In my modest opinion, Flutter is the future of mobile development. The framework is as important to mobile as React is to the web. And seeing that React Native does not finish taking off, I am focusing all my efforts on learning Flutter and Dart. The ecosystem is amazing. The community is crazy about Flutter. There are enough resources to learn and enjoy the framework, and the tools developed to work with it are amazing. Android Studio or Visual Studio Code has incredible plugins and Dart is a pretty straight forward and easy-to-learn language, even more, if you came from JavaScript. I admit it. I'm in love with Flutter. When you are not a designer, having a framework focused on design an pretty things is a must. And counting with tools like #flare for animations makes everything easier. It is so amazing that I wish I had a big mobile project right now at work just to use Flutter.

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Julien DeFrance
Principal Software Engineer at Tophatter · | 8 upvotes · 443.6K views

As a Engineering Manager & Director at SmartZip, I had a mix of front-end, back-end, #mobile engineers reporting to me.

Sprints after sprints, I noticed some inefficiencies on the MobileDev side. People working multiple sprints in a row on their Xcode / Objective-C codebase while some others were working on Android Studio. After which, QA & Product ensured both applications were in sync, on a UI/UX standpoint, creating addional work, which also happened to be extremely costly.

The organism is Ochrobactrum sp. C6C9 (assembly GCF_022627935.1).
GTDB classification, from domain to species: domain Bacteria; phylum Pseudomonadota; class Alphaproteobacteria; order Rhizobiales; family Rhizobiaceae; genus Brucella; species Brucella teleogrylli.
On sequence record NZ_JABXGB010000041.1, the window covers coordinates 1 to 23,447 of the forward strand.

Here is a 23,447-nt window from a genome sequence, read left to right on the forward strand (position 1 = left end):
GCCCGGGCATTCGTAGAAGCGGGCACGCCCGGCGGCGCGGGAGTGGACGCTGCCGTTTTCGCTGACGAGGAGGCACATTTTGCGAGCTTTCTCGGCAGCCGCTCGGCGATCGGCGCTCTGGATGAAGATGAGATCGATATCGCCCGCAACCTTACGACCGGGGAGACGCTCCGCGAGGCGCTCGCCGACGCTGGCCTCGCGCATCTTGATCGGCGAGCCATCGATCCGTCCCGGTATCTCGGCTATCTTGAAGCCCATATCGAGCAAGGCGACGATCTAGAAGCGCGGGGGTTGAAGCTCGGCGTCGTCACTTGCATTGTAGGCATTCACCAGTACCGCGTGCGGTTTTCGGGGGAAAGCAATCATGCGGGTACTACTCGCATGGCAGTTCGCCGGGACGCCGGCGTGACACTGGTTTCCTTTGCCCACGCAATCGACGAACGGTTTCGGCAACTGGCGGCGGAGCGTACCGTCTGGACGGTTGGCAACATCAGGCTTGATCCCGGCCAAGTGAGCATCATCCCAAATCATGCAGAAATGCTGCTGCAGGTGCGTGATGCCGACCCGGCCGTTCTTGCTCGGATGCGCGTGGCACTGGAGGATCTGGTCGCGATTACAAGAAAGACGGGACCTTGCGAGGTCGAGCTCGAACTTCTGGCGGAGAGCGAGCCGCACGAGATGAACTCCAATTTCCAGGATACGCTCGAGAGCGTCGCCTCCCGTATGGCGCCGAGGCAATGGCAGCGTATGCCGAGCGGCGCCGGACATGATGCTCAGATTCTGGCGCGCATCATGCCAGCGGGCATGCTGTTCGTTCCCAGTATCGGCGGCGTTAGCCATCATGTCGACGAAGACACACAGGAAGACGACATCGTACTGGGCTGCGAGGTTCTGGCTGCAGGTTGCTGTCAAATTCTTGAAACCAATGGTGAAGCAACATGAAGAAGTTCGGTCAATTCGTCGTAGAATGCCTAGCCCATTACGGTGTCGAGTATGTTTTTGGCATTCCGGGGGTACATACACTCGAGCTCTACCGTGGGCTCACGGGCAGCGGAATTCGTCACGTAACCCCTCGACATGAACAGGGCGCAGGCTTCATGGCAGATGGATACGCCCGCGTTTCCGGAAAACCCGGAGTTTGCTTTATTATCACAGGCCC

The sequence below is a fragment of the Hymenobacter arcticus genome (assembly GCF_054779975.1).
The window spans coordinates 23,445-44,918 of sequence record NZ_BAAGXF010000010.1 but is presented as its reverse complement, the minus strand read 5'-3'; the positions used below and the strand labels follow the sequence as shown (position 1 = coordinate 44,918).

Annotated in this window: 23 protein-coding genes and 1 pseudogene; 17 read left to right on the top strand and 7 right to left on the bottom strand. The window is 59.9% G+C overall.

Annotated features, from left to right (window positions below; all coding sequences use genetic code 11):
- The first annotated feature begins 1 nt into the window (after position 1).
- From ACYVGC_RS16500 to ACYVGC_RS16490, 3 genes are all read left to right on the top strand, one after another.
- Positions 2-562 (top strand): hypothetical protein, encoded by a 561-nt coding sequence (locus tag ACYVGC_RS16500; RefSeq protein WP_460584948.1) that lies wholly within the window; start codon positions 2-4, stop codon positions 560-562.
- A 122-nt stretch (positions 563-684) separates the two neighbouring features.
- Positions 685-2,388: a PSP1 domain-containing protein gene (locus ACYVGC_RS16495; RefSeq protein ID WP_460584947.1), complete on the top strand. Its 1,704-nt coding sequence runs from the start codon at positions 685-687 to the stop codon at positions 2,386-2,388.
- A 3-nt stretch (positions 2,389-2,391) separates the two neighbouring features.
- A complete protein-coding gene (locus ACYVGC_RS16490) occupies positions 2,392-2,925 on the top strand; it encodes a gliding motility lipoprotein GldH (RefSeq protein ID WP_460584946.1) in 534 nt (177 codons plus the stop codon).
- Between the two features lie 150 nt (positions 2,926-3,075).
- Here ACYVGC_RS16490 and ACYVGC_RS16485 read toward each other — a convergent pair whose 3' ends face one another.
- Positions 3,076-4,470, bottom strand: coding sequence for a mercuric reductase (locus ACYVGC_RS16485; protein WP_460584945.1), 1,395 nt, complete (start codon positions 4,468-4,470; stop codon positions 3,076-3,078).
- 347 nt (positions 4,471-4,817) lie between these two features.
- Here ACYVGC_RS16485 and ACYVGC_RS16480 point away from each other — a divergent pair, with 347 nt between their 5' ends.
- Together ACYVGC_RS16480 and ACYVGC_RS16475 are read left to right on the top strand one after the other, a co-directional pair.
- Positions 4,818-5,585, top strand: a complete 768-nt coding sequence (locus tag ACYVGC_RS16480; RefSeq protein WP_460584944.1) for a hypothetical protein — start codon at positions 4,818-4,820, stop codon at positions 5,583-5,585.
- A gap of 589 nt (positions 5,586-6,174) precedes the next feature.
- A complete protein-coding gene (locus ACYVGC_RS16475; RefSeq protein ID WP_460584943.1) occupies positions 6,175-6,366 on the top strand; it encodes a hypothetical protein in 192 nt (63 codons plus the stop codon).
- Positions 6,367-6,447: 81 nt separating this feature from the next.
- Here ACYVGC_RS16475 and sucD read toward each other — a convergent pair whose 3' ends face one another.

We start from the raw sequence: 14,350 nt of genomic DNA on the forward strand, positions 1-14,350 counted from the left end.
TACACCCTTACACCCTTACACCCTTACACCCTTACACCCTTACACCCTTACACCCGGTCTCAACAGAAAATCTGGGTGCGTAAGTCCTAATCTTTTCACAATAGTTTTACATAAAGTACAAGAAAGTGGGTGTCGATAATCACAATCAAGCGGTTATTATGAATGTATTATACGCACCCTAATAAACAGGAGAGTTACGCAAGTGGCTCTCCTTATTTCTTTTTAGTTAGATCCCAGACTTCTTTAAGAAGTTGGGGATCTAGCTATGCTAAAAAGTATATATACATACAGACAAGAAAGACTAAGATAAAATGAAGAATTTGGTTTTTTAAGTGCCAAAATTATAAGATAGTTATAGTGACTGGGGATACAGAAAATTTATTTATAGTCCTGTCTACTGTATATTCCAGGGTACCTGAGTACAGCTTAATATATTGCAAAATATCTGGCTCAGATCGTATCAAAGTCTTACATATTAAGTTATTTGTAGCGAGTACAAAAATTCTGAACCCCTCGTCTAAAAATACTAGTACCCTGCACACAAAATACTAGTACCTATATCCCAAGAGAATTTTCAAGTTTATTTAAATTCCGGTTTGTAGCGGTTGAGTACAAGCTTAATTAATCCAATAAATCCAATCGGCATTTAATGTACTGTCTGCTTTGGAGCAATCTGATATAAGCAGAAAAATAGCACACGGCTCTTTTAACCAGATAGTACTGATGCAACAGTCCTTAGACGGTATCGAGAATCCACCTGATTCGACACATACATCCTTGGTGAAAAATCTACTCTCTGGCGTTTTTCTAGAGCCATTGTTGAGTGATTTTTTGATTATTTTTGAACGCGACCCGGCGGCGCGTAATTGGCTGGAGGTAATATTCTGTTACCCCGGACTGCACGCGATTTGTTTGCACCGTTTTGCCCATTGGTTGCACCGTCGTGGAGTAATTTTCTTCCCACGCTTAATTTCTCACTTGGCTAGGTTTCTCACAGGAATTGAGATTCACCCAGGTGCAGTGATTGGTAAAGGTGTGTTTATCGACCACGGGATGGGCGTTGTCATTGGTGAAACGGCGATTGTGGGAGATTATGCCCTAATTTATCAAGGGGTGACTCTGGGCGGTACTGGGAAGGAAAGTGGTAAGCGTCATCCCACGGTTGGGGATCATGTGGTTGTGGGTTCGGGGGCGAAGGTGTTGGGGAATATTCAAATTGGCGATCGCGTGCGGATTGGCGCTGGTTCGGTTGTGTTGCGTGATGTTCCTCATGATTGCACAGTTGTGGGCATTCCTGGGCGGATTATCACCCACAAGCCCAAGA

Our resources being so limited, my role was to stop this bleeding and keep my team productive and their time, valuable.

After some analysis, discussions, proof of concepts... etc. We decided to move to a single codebase using React Native so our velocity would increase.

After some initial investment, our initial assumptions were confirmed and we indeed started to ship features a lot faster than ever before. Also, our engineers found a way to perform this upgrade incrementally, so the initial platform-specific codebase wouldn't have to entirely be rewritten at once but only gradually and at will.

Feedback around React Native was very positive. And I doubt - for the kind of application we had - no one would want to go back to two or more code bases. Our application was still as Native as it gets. And no feature or device capability was compromised.

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Appcelerator logo

Appcelerator

54
70
27
Build network-connected mobile applications across native platforms and the web
54
70
+ 1
27
PROS OF APPCELERATOR
  • 5
    Android
  • 4
    Open Source
  • 4
    Easy to learn
  • 2
    Great community
  • 2
    Javascript
  • 2
    IOS
  • 1
    Angular.js beta
  • 1
    Vue.js beta
  • 1
    Native UI
  • 1
    Lots of native modules, components, libraries
  • 1
    MVC-based
  • 1
    Paid plans available
  • 1
    Free
  • 1
    Write directly to iOS and Android SDK with JavaScript
CONS OF APPCELERATOR
  • 1
    No online IDE